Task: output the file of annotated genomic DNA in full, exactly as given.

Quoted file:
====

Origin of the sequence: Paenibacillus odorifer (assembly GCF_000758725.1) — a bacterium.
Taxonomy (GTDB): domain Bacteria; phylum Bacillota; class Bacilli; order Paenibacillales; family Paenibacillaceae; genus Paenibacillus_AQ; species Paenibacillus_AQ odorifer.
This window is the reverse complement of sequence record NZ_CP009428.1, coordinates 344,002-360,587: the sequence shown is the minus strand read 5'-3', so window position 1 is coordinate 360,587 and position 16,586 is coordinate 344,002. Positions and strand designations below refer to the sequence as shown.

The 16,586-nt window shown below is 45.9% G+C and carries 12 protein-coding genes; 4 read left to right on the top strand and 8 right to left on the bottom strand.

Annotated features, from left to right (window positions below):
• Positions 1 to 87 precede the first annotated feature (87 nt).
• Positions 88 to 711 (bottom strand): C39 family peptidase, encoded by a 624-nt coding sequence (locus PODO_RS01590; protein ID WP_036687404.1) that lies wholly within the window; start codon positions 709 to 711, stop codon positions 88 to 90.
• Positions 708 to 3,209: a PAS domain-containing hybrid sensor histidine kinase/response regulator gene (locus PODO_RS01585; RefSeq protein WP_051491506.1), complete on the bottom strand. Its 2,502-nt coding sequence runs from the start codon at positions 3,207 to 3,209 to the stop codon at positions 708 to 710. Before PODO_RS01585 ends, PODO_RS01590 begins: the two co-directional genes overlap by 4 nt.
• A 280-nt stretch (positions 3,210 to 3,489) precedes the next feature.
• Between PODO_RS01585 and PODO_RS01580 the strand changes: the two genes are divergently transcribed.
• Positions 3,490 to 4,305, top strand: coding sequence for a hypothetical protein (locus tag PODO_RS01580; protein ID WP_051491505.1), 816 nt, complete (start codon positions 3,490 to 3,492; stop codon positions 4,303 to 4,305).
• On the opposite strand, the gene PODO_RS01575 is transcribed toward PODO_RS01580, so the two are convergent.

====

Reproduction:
Origin of the sequence: Paenibacillus odorifer (assembly GCF_000758725.1) — a bacterium.
Taxonomy (GTDB): domain Bacteria; phylum Bacillota; class Bacilli; order Paenibacillales; family Paenibacillaceae; genus Paenibacillus_AQ; species Paenibacillus_AQ odorifer.
This window is the reverse complement of sequence record NZ_CP009428.1, coordinates 344,002-360,587: the sequence shown is the minus strand read 5'-3', so window position 1 is coordinate 360,587 and position 16,586 is coordinate 344,002. Positions and strand designations below refer to the sequence as shown.

The 16,586-nt window shown below is 45.9% G+C and carries 12 protein-coding genes; 4 read left to right on the top strand and 8 right to left on the bottom strand.

Annotated features, from left to right (window positions below):
• Positions 1 to 87 precede the first annotated feature (87 nt).
• Positions 88 to 711 (bottom strand): C39 family peptidase, encoded by a 624-nt coding sequence (locus PODO_RS01590; protein ID WP_036687404.1) that lies wholly within the window; start codon positions 709 to 711, stop codon positions 88 to 90.
• Positions 708 to 3,209: a PAS domain-containing hybrid sensor histidine kinase/response regulator gene (locus PODO_RS01585; RefSeq protein WP_051491506.1), complete on the bottom strand. Its 2,502-nt coding sequence runs from the start codon at positions 3,207 to 3,209 to the stop codon at positions 708 to 710. Before PODO_RS01585 ends, PODO_RS01590 begins: the two co-directional genes overlap by 4 nt.
• A 280-nt stretch (positions 3,210 to 3,489) precedes the next feature.
• Between PODO_RS01585 and PODO_RS01580 the strand changes: the two genes are divergently transcribed.
• Positions 3,490 to 4,305, top strand: coding sequence for a hypothetical protein (locus tag PODO_RS01580; protein ID WP_051491505.1), 816 nt, complete (start codon positions 3,490 to 3,492; stop codon positions 4,303 to 4,305).
• On the opposite strand, the gene PODO_RS01575 is transcribed toward PODO_RS01580, so the two are convergent.